Type of Document Master's Thesis Author Waterman, Donna Ruth URN etd-08012012-040434 Title Curbside collection of recyclable materials :fifteen cases studies in the United States Degree Master of Science Department Environmental Sciences and Engineering Advisory Committee
Advisor Name Title Sherrard, Joseph H. Committee Chair Conn, W. David Committee Member Cox, William E. Committee Member Geller, E. Scott Committee Member Keywords
- Refuse and refuse disposal
Date of Defense 1988-03-01 Availability restricted AbstractFifteen curbside recycling programs in the United States, from communities representing
a variety of economic, geographic and political situations, were reviewed in this study.
Case studies were analyzed and discussed with respect to four areas of interest to program
planners: administration, operations, promotion and evaluation. No objective
rating of the programs was attempted, but approaches were reviewed with respect to
their ability to satisfy the goals of the programs. Comparisons of participation rates,
waste diversion rates, and costs were used cautiously because of the inconsistencies in
how the data were developed from program to program.
Administrative approaches found in the case studies included: (a) complete ownership
of the collection and processing system by municipalities; (b) contracted service by private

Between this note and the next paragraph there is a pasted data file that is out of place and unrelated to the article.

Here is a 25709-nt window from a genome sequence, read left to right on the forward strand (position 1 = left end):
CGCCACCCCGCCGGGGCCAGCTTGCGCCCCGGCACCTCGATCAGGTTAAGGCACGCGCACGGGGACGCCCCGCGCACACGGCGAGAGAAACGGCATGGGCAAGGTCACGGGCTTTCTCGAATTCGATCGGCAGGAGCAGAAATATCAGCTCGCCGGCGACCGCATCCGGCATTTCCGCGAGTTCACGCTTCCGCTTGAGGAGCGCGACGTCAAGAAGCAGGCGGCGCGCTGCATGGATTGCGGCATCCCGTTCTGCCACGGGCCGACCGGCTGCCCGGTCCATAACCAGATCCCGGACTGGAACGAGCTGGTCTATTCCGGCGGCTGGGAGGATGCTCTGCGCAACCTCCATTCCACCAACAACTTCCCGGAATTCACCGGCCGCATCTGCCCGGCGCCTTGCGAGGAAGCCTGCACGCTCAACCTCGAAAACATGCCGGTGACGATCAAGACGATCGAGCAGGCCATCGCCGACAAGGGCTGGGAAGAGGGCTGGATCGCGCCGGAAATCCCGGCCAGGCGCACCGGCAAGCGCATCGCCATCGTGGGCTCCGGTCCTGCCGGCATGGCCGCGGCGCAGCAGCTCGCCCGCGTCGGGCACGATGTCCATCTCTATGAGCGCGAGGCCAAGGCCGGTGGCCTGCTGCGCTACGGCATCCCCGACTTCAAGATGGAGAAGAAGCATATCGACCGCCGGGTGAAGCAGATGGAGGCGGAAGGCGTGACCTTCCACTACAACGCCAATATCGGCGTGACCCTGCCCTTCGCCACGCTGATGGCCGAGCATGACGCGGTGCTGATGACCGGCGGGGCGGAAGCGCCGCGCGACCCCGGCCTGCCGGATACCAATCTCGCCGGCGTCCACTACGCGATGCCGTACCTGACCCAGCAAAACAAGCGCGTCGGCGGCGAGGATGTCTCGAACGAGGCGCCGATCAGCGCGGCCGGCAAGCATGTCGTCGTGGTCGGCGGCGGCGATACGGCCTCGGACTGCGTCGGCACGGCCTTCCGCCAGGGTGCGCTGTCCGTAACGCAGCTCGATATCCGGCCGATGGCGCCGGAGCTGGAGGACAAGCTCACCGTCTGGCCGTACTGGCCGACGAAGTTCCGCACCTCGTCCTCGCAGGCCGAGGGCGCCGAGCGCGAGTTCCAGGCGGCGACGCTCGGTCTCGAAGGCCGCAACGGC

waste management firms; (c) contracted or subsidized service by non-profit organizations;
and (d) combinations of municipal, private, and non-profit services.
Operational systems were examined with respect to the effectiveness of the service in
stimulating participation, given the practical, political, and budgetary constraints. Variables
of operation are closely related and include: (a) which materials are collected; (b)
the degree of materials separation required; (c) the type of collection vehicle(s) used; (d)
collection frequency and coincidence with garbage collection; (e) the provision of in home
containers; and (t) the extent of post-collection materials processing.
Four categories of promotional techniques used in curbside recycling programs were
discussed: (a) publicity and education; (b) personal contact; (c) economic incentives; and
(d) ordinances mandating source-separation. The impacts of these techniques on participation
in the case study programs were discussed.
Techniques for evaluating the efficacy of curbside recycling programs were also discussed. Participation rates, waste diversion rates, and cost were reviewed with respect
to current usage and recommendations were made for increasing their usefulness as indicators
of the success of programs or program elements.
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